Iran warns US over military move against Syria

An Iranian commander is warning the United States over a possible military move against the Tehran-backed regime of Syrian President Bashar Assad.

The semi-official Fars news agency, which has close ties to Iran’s powerful Revolutionary Guard, quotes Gen. Masoud Jazayeri as warning that “trespassing over the red line in Syria will have severe consequences for the White House.”

Gen. Jazayeri did not provide details but said Washington is well aware of such red lines. He said the war in Syria is a product of a U.S. plot and “regional reactionary” countries, a common reference to Saudi Arabia and Qatar.

Earlier Saturday, Washington said U.S. naval forces are moving closer to Syria as President Barack Obama considers a military response to Assad’s alleged use of chemical weapons.

2013-08-25T095110Z_1_CBRE97O0RDE00_RTROPTP_3_SYRIA-CRISIS Iran warns US over military move against Syria

Israel ministers urge US response to Syria “crime”

Prominent Israeli Cabinet ministers are calling for a U.S.-led response to an alleged chemical attack in Syria last week that the prime minister describes as a “terrible crime.”

Benjamin Netanyahu told his Cabinet Sunday that “this situation cannot continue.” Justice Minister Tzipi Livni told Israel Radio that a U.S. response to the alleged poison gas attack would help discourage future chemical weapons use, but also have security implications for Israel.

Intelligence Minister Yuval Steinitz told Army Radio the attack requires a response. He said the chances that Syria would attack Israel as a result of U.S. action were slim but that the army should be prepared for such an eventuality.

Neither Netanyahu nor the ministers specified what type of response they were urging. The U.S. is considering military options.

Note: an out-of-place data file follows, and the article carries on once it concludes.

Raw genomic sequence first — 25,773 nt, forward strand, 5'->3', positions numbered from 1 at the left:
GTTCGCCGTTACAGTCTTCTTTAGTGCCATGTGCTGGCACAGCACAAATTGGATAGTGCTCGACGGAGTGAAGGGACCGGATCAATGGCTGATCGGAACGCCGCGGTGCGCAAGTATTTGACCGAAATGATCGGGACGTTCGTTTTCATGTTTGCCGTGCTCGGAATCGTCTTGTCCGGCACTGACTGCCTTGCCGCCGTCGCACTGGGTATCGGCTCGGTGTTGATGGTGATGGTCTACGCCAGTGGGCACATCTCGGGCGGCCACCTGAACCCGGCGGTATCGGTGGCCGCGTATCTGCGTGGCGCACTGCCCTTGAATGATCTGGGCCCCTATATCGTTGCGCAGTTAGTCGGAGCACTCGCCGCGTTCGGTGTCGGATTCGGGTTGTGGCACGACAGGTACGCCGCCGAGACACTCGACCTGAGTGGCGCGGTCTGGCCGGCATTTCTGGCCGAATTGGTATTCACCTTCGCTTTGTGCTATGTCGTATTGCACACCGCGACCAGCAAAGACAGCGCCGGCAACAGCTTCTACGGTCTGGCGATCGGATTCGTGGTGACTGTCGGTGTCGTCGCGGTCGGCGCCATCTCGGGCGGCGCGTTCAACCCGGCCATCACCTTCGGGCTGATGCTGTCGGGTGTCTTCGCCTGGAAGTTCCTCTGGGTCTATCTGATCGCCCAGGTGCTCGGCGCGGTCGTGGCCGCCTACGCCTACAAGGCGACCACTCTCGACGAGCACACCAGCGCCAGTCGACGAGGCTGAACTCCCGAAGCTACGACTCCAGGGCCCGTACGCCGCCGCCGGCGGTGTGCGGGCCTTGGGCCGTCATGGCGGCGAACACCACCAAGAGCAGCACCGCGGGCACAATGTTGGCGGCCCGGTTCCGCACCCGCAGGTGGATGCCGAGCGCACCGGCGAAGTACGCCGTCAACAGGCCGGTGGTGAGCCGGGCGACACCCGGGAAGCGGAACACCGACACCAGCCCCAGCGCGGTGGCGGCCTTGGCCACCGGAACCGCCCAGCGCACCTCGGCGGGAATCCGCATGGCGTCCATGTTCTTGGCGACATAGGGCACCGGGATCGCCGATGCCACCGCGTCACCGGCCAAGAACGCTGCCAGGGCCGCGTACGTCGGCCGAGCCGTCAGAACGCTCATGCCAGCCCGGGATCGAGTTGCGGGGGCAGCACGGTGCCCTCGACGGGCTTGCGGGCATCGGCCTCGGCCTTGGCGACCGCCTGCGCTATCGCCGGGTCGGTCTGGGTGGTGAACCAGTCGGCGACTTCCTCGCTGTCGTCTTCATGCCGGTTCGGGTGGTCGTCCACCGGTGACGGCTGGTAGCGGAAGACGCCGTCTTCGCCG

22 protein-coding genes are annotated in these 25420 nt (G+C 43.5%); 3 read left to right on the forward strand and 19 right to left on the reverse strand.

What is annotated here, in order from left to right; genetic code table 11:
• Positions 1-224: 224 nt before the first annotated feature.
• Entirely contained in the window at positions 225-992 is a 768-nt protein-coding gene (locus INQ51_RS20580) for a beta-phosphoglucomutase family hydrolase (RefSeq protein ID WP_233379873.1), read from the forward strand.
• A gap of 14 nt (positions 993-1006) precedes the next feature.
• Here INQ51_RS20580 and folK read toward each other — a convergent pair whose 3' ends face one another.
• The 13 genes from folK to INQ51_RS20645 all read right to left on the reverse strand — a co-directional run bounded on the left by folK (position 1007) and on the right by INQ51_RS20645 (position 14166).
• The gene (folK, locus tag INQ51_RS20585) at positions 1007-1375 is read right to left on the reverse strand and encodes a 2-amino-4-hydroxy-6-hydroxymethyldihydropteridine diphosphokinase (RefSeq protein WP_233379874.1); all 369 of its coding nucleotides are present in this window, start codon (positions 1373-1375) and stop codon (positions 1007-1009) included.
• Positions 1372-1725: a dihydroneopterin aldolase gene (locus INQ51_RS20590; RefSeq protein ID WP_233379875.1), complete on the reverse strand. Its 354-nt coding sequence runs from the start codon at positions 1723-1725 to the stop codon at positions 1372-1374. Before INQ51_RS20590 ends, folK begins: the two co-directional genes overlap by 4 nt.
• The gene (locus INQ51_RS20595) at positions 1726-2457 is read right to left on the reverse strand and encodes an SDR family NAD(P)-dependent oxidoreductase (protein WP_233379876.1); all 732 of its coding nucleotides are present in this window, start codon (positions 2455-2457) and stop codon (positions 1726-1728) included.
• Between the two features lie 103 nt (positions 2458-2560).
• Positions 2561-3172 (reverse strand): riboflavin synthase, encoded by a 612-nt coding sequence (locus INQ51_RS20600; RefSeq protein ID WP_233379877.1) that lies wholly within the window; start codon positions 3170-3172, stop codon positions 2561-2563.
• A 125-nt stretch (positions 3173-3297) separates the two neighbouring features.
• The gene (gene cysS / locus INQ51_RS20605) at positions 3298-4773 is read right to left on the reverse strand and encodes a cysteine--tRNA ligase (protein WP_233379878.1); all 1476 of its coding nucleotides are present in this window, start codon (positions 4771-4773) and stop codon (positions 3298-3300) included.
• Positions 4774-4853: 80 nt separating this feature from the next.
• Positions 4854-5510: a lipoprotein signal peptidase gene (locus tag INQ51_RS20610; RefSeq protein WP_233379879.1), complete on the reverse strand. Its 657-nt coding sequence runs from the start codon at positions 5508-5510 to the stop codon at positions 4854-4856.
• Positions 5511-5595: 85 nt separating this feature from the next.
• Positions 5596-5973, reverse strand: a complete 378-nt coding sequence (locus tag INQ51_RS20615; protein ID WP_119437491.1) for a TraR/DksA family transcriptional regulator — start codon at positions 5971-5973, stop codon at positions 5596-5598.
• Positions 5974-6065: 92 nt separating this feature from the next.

Syria warns against foreign intervention after chemical attack

Syrian authorities warned the United States against any military action over a suspected chemical weapons attack in Syria’s civil war, saying this would “inflame the Middle East”.

U.S. President Barack Obama and top advisers are hashing out options for responding to the reported use of chemical weapons in Syria amid what Britain called “increasing signs” that the Syrian government was responsible for Wednesday’s nerve gas attack on civilians in a rebel-dominated area.

Syrian President Bashar al-Assad’s government has accused the insurgents of firing the chemical weapons “as a last resort” to try to provoke foreign intervention on their side.

Syrian Information Minister Omran Zoabi said that any U.S.-led military action would be “no picnic”.

“U.S. military intervention will create a very serious fallout and a ball of fire that will inflame the Middle East,” Zoabi told the Syrian state news agency SANA.

He also suggested that U.N. inspectors would not be allowed to visit the site of the alleged nerve gas attack as it was not part of a previously agreed list of locations where opposition activists say government forces used chemical weapons. Syrian authorities have denied any use of poison gas in the conflict.

Zoabi said Damascus would cooperate “significantly and transparently” with U.N. investigations but not allow any “inspection that will prejudice national sovereignty”.